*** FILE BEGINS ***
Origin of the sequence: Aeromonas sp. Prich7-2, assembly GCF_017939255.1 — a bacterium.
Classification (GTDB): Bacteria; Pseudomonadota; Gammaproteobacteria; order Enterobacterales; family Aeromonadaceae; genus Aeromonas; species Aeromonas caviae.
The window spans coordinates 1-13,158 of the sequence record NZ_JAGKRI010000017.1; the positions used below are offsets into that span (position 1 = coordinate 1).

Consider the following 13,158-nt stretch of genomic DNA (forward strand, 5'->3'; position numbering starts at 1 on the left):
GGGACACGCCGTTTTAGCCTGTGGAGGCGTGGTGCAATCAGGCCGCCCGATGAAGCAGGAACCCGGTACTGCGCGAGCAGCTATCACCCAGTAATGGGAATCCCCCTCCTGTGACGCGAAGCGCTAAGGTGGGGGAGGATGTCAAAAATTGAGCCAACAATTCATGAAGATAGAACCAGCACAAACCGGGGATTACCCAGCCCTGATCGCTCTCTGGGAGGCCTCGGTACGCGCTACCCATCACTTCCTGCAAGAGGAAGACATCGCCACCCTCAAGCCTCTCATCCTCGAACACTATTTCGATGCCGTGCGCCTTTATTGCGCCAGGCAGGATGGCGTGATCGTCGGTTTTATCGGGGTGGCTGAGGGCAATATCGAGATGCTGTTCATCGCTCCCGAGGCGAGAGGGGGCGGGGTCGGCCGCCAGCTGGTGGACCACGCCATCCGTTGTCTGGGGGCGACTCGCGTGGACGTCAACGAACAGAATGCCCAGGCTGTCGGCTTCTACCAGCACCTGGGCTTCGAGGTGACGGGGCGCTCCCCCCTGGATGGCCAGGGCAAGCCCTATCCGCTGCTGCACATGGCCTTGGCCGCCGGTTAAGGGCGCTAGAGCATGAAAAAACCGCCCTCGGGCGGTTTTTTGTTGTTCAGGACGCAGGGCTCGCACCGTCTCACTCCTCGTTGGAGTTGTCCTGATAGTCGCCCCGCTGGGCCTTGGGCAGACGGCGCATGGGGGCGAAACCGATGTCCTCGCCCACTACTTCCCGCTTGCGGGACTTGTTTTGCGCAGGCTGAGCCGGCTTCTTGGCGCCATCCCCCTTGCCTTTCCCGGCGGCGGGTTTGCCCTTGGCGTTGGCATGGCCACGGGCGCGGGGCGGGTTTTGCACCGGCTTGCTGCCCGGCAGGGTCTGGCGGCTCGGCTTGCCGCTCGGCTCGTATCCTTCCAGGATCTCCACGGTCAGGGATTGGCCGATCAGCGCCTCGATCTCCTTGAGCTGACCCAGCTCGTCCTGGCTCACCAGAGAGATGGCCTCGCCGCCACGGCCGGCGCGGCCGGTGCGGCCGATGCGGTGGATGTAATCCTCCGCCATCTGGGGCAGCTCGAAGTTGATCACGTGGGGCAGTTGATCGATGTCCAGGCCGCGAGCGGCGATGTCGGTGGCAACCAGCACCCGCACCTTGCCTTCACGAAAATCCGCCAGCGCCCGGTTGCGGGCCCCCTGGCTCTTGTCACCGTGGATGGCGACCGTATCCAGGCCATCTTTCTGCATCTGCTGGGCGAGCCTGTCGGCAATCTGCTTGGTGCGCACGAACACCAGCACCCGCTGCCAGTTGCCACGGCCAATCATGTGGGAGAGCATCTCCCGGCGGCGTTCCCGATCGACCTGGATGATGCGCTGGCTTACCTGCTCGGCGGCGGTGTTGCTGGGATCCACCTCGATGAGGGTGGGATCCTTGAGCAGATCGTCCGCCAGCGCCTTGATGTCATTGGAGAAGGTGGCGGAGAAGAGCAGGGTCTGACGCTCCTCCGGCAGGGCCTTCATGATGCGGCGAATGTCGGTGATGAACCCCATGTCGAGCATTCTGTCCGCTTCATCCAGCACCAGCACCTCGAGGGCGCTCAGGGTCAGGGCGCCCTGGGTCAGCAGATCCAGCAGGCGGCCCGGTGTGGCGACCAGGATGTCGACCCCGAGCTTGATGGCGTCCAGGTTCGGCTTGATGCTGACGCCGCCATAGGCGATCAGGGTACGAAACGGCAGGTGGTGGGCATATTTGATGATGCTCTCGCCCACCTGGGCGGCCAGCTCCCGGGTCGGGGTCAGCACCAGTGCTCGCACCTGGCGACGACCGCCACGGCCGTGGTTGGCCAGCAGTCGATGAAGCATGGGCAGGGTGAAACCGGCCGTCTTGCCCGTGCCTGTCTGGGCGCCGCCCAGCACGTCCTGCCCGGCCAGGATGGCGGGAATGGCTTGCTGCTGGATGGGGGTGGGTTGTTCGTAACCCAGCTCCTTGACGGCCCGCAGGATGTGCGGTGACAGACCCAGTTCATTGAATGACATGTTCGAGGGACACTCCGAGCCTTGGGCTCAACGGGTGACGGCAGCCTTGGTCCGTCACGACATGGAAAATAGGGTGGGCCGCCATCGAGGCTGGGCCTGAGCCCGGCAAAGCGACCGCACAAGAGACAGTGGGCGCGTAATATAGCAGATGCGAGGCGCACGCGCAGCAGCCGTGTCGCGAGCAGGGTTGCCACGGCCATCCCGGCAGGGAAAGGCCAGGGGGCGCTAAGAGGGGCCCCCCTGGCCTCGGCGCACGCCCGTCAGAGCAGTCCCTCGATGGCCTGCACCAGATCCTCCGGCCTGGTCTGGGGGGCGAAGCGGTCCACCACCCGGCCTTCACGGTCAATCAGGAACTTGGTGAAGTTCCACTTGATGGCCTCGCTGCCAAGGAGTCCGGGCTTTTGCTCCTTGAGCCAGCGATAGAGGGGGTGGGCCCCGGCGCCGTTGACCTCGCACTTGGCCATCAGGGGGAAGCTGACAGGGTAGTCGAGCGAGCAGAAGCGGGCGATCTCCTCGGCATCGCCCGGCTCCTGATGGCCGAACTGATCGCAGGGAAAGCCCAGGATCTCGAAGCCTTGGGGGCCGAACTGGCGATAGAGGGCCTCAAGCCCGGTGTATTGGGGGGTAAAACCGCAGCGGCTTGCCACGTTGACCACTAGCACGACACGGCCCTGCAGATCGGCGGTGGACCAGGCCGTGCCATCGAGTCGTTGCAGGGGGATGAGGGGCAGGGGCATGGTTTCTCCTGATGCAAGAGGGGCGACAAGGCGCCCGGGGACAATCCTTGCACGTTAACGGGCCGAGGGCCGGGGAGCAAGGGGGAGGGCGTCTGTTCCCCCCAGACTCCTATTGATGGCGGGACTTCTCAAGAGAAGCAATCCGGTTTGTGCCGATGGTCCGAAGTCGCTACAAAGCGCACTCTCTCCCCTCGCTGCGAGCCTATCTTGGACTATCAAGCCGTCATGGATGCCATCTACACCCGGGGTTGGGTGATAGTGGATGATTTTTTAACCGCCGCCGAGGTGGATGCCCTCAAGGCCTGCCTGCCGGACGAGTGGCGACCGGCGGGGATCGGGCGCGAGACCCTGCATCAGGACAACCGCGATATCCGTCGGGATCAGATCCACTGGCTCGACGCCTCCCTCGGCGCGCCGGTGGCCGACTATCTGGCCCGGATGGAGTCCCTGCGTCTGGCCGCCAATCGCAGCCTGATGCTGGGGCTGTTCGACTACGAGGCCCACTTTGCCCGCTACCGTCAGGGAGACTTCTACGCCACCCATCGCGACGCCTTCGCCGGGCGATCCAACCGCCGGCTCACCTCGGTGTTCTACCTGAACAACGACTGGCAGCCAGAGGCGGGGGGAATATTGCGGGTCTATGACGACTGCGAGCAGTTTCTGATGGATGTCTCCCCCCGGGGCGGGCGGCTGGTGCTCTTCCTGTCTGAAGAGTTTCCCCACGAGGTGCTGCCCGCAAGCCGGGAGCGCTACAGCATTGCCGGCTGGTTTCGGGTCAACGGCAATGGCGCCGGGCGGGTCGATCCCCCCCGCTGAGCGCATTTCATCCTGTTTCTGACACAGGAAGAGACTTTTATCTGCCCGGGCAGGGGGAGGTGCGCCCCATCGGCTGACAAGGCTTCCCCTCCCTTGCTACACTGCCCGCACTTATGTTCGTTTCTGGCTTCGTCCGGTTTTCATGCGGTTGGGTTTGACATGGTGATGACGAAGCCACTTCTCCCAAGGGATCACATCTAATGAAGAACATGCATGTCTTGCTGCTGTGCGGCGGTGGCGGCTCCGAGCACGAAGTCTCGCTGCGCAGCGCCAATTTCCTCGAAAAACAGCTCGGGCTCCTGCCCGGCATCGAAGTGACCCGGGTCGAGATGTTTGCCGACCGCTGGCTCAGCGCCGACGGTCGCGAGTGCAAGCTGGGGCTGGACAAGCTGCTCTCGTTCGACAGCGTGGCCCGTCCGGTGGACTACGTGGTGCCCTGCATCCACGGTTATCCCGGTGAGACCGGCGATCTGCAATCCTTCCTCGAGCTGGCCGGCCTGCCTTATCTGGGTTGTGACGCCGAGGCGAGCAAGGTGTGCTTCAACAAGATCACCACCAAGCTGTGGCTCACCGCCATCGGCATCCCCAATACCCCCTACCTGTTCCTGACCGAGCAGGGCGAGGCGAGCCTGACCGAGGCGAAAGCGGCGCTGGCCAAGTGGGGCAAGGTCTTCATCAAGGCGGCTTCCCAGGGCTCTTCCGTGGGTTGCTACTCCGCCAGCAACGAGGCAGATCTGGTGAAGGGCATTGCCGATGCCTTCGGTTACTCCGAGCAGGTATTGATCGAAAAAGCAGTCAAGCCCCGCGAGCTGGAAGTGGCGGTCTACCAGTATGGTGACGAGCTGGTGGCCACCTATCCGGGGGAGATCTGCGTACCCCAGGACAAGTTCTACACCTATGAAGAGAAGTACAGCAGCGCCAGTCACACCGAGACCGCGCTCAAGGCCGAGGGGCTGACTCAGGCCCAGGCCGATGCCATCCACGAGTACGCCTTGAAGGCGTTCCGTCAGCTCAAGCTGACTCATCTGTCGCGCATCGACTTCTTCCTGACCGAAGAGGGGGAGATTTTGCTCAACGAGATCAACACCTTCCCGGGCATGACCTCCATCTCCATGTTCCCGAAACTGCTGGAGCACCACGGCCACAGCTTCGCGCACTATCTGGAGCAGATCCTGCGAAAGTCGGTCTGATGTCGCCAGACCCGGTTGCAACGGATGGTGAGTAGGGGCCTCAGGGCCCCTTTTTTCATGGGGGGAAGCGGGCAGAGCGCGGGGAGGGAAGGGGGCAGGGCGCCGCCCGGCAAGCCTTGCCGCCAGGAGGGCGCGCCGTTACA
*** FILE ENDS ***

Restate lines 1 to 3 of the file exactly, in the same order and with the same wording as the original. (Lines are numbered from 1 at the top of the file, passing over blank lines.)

Origin of the sequence: Aeromonas sp. Prich7-2, assembly GCF_017939255.1 — a bacterium.
Classification (GTDB): Bacteria; Pseudomonadota; Gammaproteobacteria; order Enterobacterales; family Aeromonadaceae; genus Aeromonas; species Aeromonas caviae.
The window spans coordinates 1-13,158 of the sequence record NZ_JAGKRI010000017.1; the positions used below are offsets into that span (position 1 = coordinate 1).